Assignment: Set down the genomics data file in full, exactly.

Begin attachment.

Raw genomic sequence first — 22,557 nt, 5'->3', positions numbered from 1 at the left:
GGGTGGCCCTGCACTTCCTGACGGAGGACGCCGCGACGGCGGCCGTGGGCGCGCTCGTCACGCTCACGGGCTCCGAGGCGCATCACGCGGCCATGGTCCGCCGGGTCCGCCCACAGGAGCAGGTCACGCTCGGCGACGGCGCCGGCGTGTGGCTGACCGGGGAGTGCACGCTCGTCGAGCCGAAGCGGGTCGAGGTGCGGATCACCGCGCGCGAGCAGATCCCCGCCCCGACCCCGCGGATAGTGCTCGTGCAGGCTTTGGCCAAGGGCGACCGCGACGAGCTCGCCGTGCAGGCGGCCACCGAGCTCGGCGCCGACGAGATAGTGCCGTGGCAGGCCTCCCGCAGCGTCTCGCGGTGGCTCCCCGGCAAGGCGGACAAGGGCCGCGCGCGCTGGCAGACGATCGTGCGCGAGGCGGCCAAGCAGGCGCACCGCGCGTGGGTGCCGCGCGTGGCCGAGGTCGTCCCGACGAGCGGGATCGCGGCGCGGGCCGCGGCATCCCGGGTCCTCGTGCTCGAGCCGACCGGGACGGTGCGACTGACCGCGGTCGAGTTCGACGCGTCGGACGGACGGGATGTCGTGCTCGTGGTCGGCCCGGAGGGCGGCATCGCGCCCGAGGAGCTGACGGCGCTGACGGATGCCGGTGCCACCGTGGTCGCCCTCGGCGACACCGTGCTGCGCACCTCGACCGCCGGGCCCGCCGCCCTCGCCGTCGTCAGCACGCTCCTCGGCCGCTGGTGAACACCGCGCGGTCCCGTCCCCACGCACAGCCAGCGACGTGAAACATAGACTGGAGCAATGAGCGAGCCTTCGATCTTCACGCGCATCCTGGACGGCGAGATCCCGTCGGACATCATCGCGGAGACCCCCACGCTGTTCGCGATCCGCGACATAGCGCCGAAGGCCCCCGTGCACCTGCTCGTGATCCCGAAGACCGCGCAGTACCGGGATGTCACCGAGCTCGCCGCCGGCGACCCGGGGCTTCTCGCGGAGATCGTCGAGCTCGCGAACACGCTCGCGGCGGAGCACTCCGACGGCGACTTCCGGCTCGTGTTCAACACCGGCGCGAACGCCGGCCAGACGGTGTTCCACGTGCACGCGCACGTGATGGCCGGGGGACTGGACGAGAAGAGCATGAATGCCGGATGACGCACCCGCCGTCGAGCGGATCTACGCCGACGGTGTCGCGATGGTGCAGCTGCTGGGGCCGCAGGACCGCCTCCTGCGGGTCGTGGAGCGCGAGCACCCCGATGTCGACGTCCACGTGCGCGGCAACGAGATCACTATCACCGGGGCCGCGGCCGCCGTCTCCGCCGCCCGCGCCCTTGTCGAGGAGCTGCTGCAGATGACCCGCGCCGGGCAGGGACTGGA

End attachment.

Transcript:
Raw genomic sequence first — 22,557 nt, 5'->3', positions numbered from 1 at the left:
GGGTGGCCCTGCACTTCCTGACGGAGGACGCCGCGACGGCGGCCGTGGGCGCGCTCGTCACGCTCACGGGCTCCGAGGCGCATCACGCGGCCATGGTCCGCCGGGTCCGCCCACAGGAGCAGGTCACGCTCGGCGACGGCGCCGGCGTGTGGCTGACCGGGGAGTGCACGCTCGTCGAGCCGAAGCGGGTCGAGGTGCGGATCACCGCGCGCGAGCAGATCCCCGCCCCGACCCCGCGGATAGTGCTCGTGCAGGCTTTGGCCAAGGGCGACCGCGACGAGCTCGCCGTGCAGGCGGCCACCGAGCTCGGCGCCGACGAGATAGTGCCGTGGCAGGCCTCCCGCAGCGTCTCGCGGTGGCTCCCCGGCAAGGCGGACAAGGGCCGCGCGCGCTGGCAGACGATCGTGCGCGAGGCGGCCAAGCAGGCGCACCGCGCGTGGGTGCCGCGCGTGGCCGAGGTCGTCCCGACGAGCGGGATCGCGGCGCGGGCCGCGGCATCCCGGGTCCTCGTGCTCGAGCCGACCGGGACGGTGCGACTGACCGCGGTCGAGTTCGACGCGTCGGACGGACGGGATGTCGTGCTCGTGGTCGGCCCGGAGGGCGGCATCGCGCCCGAGGAGCTGACGGCGCTGACGGATGCCGGTGCCACCGTGGTCGCCCTCGGCGACACCGTGCTGCGCACCTCGACCGCCGGGCCCGCCGCCCTCGCCGTCGTCAGCACGCTCCTCGGCCGCTGGTGAACACCGCGCGGTCCCGTCCCCACGCACAGCCAGCGACGTGAAACATAGACTGGAGCAATGAGCGAGCCTTCGATCTTCACGCGCATCCTGGACGGCGAGATCCCGTCGGACATCATCGCGGAGACCCCCACGCTGTTCGCGATCCGCGACATAGCGCCGAAGGCCCCCGTGCACCTGCTCGTGATCCCGAAGACCGCGCAGTACCGGGATGTCACCGAGCTCGCCGCCGGCGACCCGGGGCTTCTCGCGGAGATCGTCGAGCTCGCGAACACGCTCGCGGCGGAGCACTCCGACGGCGACTTCCGGCTCGTGTTCAACACCGGCGCGAACGCCGGCCAGACGGTGTTCCACGTGCACGCGCACGTGATGGCCGGGGGACTGGACGAGAAGAGCATGAATGCCGGATGACGCACCCGCCGTCGAGCGGATCTACGCCGACGGTGTCGCGATGGTGCAGCTGCTGGGGCCGCAGGACCGCCTCCTGCGGGTCGTGGAGCGCGAGCACCCCGATGTCGACGTCCACGTGCGCGGCAACGAGATCACTATCACCGGGGCCGCGGCCGCCGTCTCCGCCGCCCGCGCCCTTGTCGAGGAGCTGCTGCAGATGACCCGCGCCGGGCAGGGACTGGA